Subject: Re: [boost] Boost is supposed to serve *the entire C++ community; it isn't Boost's goal to serve Boost's community*
From: M.A. van den Berg (thijs_at_[hidden])
Date: 2016-05-22 04:32:37
> On 21 May 2016, at 23:38, Vinnie Falco <vinnie.falco_at_[hidden]> wrote:
> On Sat, May 21, 2016 at 5:25 PM, Robert Ramey <ramey_at_[hidden]> wrote:
>> On 5/21/16 1:20 PM, M.A. van den Berg wrote:
>>> How can we speed of the review process, make it more efficient?
>> One can go there download or checkout the submission, try it on his machine.
>> And fill out a form which corresponds to the Boost Review process. The
>> library author - or anyone else is informed of this and can respond. All
>> this can be done before there is any formal review announced.
> Just to expand on this, here's a library that is sitting in the
> incubator (disclaimer: I am the author):
> It offers implementations of HTTP/1 and WebSocket using Boost.Asio.
> If someone were to download and try out this library and offer some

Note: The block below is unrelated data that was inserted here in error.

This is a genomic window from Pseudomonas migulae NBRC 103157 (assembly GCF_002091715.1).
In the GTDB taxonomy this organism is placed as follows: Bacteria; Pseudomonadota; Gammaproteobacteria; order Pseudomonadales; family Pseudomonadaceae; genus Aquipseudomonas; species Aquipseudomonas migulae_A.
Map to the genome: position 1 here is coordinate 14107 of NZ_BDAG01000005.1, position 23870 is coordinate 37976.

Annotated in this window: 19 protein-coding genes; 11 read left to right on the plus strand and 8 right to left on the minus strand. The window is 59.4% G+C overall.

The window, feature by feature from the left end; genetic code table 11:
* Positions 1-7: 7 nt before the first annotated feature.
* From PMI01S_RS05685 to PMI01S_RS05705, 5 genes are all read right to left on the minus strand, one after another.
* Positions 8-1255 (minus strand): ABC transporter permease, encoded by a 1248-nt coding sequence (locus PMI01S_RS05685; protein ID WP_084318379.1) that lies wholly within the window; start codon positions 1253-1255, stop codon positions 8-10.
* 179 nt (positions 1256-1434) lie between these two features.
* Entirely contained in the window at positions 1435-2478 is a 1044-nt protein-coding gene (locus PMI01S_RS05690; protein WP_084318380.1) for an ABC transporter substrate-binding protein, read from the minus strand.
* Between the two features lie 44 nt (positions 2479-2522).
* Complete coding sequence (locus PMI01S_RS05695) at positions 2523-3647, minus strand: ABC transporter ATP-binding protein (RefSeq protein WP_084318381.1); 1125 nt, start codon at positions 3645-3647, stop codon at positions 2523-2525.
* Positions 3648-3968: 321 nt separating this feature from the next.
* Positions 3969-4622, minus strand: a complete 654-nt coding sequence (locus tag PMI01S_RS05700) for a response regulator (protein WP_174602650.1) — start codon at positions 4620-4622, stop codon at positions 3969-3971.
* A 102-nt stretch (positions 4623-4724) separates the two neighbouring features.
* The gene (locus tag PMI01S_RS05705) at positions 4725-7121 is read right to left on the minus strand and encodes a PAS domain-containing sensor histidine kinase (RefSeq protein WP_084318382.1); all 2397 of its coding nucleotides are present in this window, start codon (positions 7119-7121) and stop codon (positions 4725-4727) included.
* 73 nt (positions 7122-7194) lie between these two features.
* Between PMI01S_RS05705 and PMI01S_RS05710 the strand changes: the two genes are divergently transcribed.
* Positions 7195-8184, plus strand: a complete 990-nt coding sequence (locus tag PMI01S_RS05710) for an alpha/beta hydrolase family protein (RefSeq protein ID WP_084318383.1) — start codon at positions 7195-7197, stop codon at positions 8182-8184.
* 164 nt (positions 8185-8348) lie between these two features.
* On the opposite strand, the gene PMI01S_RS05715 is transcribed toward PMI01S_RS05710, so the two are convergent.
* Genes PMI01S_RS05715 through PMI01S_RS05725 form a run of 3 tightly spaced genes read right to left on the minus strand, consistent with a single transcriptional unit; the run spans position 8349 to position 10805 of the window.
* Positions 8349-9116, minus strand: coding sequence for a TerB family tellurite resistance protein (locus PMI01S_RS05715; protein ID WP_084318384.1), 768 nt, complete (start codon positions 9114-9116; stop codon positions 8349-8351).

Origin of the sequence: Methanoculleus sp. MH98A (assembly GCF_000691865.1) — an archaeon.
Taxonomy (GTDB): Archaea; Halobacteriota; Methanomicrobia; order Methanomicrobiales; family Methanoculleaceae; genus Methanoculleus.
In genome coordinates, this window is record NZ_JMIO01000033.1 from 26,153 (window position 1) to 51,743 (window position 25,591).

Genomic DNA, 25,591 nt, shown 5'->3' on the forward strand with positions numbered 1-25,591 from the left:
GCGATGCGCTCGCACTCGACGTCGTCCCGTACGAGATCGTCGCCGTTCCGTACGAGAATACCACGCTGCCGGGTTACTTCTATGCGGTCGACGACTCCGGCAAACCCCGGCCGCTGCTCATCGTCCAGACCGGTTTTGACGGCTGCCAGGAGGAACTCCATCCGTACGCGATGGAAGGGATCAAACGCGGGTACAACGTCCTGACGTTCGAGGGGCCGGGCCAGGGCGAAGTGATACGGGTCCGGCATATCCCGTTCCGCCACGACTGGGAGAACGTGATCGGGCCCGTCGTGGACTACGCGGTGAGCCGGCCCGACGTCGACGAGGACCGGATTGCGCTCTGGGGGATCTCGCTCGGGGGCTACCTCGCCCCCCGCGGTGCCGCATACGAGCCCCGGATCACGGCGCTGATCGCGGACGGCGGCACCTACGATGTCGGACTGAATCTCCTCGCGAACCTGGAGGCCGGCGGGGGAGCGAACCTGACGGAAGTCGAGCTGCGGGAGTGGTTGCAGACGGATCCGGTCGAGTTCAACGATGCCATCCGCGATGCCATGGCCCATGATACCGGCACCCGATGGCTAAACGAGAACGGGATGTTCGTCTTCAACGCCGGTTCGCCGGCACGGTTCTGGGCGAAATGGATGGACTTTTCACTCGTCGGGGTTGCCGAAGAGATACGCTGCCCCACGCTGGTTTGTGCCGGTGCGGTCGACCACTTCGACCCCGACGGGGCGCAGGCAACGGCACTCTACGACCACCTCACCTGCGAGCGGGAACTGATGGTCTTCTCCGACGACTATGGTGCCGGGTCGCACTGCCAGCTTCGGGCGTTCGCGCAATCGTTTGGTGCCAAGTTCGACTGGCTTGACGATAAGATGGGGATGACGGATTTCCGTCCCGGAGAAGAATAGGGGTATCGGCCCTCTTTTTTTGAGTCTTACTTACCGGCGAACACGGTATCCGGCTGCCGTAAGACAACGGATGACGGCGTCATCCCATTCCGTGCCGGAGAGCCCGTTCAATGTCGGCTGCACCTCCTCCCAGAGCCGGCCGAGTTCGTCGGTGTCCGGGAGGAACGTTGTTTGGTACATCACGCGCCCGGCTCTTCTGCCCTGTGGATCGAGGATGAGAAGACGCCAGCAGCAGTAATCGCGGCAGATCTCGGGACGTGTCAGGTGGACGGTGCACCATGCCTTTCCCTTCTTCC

> feedback, I'm sure the author would be thrilled since acting on
> feedback can only increase the likelihood of boost acceptance.
That would be a good idea indeed.
Iâve looked at the repository and I like the good number of examples, it would allow me to get started quickly. It also looks matures, the examples show a wide variety of use cases.
Finding actual users -a chicken and egg problem- would be a better review than me. I think Iâm unfit to review this for three reasons:
* I canât think of a *real-world* use case that makes me have to go beyond simply checking if one of the example compiles (which Iâm sure it will, but which wonât reveal the usability).
* I havenât used ASIO since 1.36. I end up switching to different languages for network programming, mainly Python, node.js. I do quite a bit of backend web development but I doesnât require me to switch to C++
* without having to dig in deep I would probably fail to spot little issues like const correctness, forwarding, copying, references, thread safety. Those things will come to light when something is not working as expecting in a complicated use case.
Maybe authors can find real-world users by going through git, look for potential library users? Find C++11 apps that embed a http server or client, fork it and build a boost dependent variant, talk to authors?
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